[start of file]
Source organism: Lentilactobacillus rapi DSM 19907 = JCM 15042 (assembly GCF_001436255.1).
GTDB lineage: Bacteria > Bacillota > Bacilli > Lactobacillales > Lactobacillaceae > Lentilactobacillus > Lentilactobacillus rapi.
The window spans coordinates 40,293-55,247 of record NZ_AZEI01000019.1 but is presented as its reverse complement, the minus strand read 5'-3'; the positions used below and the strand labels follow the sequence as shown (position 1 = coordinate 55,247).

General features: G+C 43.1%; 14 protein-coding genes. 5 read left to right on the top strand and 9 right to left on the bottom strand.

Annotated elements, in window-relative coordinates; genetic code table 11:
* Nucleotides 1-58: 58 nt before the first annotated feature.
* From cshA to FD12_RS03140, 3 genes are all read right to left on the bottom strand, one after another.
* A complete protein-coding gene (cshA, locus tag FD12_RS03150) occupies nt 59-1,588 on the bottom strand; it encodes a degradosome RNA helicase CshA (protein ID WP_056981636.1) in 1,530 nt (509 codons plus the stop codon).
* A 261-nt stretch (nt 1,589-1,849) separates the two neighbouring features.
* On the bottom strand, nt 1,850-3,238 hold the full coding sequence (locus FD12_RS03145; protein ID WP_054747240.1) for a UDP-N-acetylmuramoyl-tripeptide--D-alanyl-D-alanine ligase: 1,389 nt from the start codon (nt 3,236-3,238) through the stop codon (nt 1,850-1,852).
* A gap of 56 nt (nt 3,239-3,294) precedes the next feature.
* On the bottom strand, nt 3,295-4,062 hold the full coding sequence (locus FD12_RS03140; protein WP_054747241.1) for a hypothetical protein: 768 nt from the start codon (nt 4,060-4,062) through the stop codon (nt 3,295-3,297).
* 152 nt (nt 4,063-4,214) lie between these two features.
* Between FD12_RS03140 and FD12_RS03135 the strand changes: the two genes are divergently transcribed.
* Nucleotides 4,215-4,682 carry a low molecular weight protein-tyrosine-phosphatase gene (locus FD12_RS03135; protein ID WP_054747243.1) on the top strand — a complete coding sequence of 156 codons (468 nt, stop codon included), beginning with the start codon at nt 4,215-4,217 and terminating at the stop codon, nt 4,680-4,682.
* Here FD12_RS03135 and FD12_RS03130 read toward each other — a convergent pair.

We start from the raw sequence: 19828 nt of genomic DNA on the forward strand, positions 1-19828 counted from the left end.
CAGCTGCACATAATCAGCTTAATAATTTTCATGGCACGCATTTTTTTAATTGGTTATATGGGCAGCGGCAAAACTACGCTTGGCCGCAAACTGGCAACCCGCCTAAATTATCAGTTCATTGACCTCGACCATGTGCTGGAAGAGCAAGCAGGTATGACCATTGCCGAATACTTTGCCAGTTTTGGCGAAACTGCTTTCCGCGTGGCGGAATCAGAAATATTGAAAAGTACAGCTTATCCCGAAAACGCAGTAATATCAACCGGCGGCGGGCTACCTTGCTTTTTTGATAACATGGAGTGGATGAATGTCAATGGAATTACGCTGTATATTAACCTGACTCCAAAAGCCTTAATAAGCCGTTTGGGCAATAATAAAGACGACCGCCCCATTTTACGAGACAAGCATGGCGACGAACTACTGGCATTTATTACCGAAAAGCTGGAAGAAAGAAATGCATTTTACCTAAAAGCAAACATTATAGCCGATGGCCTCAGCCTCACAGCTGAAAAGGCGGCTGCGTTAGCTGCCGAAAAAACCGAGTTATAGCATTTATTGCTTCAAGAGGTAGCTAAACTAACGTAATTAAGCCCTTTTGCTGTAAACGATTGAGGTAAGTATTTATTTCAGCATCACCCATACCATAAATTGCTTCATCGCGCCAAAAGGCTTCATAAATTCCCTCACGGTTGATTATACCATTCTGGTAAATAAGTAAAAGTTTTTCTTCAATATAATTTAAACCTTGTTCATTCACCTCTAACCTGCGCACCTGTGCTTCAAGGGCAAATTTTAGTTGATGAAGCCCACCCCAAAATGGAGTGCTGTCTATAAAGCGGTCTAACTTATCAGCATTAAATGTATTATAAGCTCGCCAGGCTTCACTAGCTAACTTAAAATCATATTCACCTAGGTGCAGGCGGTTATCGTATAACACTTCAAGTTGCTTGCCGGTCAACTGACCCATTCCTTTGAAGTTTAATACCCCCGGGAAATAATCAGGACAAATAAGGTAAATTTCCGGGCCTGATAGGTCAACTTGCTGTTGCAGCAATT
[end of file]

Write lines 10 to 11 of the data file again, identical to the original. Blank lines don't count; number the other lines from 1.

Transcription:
* On the bottom strand, nt 1,850-3,238 hold the full coding sequence (locus FD12_RS03145; protein ID WP_054747240.1) for a UDP-N-acetylmuramoyl-tripeptide--D-alanyl-D-alanine ligase: 1,389 nt from the start codon (nt 3,236-3,238) through the stop codon (nt 1,850-1,852).
* A gap of 56 nt (nt 3,239-3,294) precedes the next feature.